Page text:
Digital Tech Training

My move to LA has certainly come with some unexpected twists and turns. That’s ok; I’m a huge fan of serendipity. I alluded to one of those twists in my post about my unintentional but valuable introduction to assisting. I’m talking about becoming a digital tech.

When I first learned what a digital tech was while watching a Chase Jarvis video on workflow, I thought, “Seriously? They hire a guy whose sole job is to copy files from the card to the computer? That’s ridiculous.” Well, now I am that guy. Only, it’s much more complicated than I imagined. I see the value in it now, and not just because there’s a paycheck involved (a higher paycheck than a 1st assistant, I might add).

I’ve always been a one-man show from the photography end. Most of my shoots have been on a shoestring budget where I couldn’t really afford assistants let alone a guy to transfer files. Though, one shoot, I had help from a friend whom I trusted enough to do the file transfer and, looking back, it was one less thing I had to worry about. And that is the key. On larger shoots, with managing assistants, talent, hair & make up, stylists, managers and clients, the last thing a photographer wants to worry about is transferring files. It would be a distraction and kill the flow of the shoot.

John, the Phase One instructor, showing off the camera and digital tech rig.

The files are everything; the entire point of the shoot. They’re what the client is paying the photographer to produce. Making sure the files are safely transferred, named properly, metatagged and backed up is critical. In addition, on most commercial shoots, the clients want to see the photos as they are shot, which means the camera is tethered to the computer via USB or Firewire. This requires special software and troubleshooting skills and, of course, different cameras use different software, all of them slightly different in operation.

Shortly after I started assisting Michael Grecco, I filled in a couple times doing double-duty as a digital tech. Michael uses Hasselblad for medium format so I quickly learned the Phocus software for Hasselblad tethered capture. I know my way around a Mac and am no stranger to imaging software so it didn’t take me long to get comfortable. I showed promise and Michael started grooming me to be a digital tech for him and for a turnkey gear rental and support company he was reviving called Image Mechanics.

These were the Phase One cameras we had to play with.

Michael double-booked me with an experienced digital tech for a shoot and I learned a few more things including the fact that most non-Hasselblad shoots are handled by Capture One Pro software. I got myself a copy and found some resources online, including a podcast, to learn the basics. I found out about a scheduled Phase One Certified Professional training in LA and enrolled. After about 30 hours of online training and testing I attended an intensive 2-day hands-on training and passed a written certification test (97%). I am now a Phase One Certified Professional.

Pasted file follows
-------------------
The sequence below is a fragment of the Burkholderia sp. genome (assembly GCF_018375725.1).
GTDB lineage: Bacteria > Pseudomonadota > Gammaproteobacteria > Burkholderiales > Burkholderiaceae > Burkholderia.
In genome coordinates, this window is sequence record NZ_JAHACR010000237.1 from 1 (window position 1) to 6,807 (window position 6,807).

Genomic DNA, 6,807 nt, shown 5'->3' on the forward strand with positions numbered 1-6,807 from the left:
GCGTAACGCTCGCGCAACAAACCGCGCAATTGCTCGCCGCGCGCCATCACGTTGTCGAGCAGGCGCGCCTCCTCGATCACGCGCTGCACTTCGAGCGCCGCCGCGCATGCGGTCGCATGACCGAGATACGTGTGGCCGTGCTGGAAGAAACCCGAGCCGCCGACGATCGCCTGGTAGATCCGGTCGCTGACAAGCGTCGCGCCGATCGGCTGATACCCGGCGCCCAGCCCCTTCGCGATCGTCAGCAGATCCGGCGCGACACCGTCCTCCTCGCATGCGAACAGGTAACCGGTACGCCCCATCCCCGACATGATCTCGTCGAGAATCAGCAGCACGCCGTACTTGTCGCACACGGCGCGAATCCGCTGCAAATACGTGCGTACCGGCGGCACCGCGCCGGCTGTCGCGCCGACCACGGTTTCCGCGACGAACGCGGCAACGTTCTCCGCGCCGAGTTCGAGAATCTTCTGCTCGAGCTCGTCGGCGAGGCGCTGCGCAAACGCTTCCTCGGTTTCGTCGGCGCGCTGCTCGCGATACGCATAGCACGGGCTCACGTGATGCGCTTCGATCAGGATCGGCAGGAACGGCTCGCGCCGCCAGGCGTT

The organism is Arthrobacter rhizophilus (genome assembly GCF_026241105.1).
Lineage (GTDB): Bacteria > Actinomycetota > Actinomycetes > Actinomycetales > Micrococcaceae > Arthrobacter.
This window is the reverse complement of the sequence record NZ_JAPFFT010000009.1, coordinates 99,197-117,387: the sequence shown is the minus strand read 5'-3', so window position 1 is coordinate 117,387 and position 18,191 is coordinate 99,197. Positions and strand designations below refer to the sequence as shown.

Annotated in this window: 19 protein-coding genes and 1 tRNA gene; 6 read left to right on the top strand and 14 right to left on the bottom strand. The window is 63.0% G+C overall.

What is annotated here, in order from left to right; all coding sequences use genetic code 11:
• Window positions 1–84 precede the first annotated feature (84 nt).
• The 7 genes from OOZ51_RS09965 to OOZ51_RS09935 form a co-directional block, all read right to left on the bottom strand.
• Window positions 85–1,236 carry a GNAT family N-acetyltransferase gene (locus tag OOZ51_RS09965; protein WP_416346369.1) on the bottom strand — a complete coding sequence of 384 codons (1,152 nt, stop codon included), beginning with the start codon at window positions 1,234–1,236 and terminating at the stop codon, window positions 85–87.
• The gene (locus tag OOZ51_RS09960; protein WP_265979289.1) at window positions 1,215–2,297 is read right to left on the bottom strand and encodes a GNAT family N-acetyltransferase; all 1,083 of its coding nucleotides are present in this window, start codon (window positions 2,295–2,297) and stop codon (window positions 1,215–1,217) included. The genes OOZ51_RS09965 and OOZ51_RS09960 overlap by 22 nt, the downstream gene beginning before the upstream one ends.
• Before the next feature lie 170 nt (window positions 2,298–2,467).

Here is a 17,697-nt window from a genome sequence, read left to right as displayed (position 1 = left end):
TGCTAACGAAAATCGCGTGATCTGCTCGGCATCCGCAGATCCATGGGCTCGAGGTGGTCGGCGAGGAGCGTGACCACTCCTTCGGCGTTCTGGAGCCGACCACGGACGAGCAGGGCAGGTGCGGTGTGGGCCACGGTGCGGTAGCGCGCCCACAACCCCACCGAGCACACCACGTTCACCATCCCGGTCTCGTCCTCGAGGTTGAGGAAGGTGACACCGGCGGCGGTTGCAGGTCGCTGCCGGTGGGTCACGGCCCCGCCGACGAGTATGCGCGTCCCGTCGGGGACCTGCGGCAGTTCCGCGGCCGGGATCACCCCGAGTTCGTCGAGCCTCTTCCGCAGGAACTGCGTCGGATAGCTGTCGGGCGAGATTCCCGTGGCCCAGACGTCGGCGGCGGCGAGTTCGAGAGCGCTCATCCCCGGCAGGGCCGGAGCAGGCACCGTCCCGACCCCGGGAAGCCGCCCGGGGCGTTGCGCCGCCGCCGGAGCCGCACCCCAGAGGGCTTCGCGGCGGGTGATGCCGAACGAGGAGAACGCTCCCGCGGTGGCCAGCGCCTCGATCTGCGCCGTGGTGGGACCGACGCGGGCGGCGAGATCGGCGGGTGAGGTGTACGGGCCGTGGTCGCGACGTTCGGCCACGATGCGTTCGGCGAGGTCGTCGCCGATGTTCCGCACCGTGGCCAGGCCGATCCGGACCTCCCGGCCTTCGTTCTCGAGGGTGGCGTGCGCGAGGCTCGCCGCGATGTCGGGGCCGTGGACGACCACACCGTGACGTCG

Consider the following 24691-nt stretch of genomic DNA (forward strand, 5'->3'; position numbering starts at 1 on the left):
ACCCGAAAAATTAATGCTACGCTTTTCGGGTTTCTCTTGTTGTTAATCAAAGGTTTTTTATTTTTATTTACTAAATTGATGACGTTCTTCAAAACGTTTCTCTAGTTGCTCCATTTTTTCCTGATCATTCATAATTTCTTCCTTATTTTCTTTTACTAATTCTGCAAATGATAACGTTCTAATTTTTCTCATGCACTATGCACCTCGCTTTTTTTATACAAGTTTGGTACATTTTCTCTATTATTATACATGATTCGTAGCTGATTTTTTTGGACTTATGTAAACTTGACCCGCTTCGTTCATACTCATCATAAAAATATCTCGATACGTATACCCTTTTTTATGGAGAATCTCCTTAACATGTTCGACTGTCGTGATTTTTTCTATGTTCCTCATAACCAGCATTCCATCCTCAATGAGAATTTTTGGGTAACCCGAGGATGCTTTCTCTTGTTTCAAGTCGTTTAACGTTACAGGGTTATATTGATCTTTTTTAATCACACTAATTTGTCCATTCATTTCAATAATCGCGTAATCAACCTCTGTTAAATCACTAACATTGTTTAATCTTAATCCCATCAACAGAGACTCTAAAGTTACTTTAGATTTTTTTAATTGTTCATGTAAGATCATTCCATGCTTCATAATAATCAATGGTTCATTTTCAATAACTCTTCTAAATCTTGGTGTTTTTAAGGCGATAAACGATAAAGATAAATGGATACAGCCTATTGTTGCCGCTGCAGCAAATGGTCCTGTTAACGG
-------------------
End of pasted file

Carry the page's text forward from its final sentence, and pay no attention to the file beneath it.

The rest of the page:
For my own workflow and organizational needs, I started to research best workflow practices and digital asset management (DAM). It can be fairly complicated to understand, but once implemented, will save big on time and money in the long run. Combined with my computer savvy and experience I have decided to add consulting to my assisting and digital tech services. I have just completed a website to advertise these services. Check it out here.

You might ask, “Why put the effort into this instead of your own photography?” Good question. The simplest answer is money. It takes time to build the contacts and clients needed to have steady work. Doing this keeps me working in the photo industry, meeting industry people, and gaining valuable experience. I liken it to a guy wants to be a rock star as a lead singer. He’s a good guitar player and can get paid to sit in with established rock stars playing guitar. Don’t you think he’d be foolish to pass it up because the gigs aren’t as lead singer of his own band?

That’s what I thought.

Bonus: I was a digital tech for a shoot for a Forbes magazine cover. I got an all-expense paid trip to Las Vegas. Stayed at the Palms and had an amazing dinner there and then met Kathy Ireland. Here's a behind-the-scene video (I show up around the 2:25 mark).

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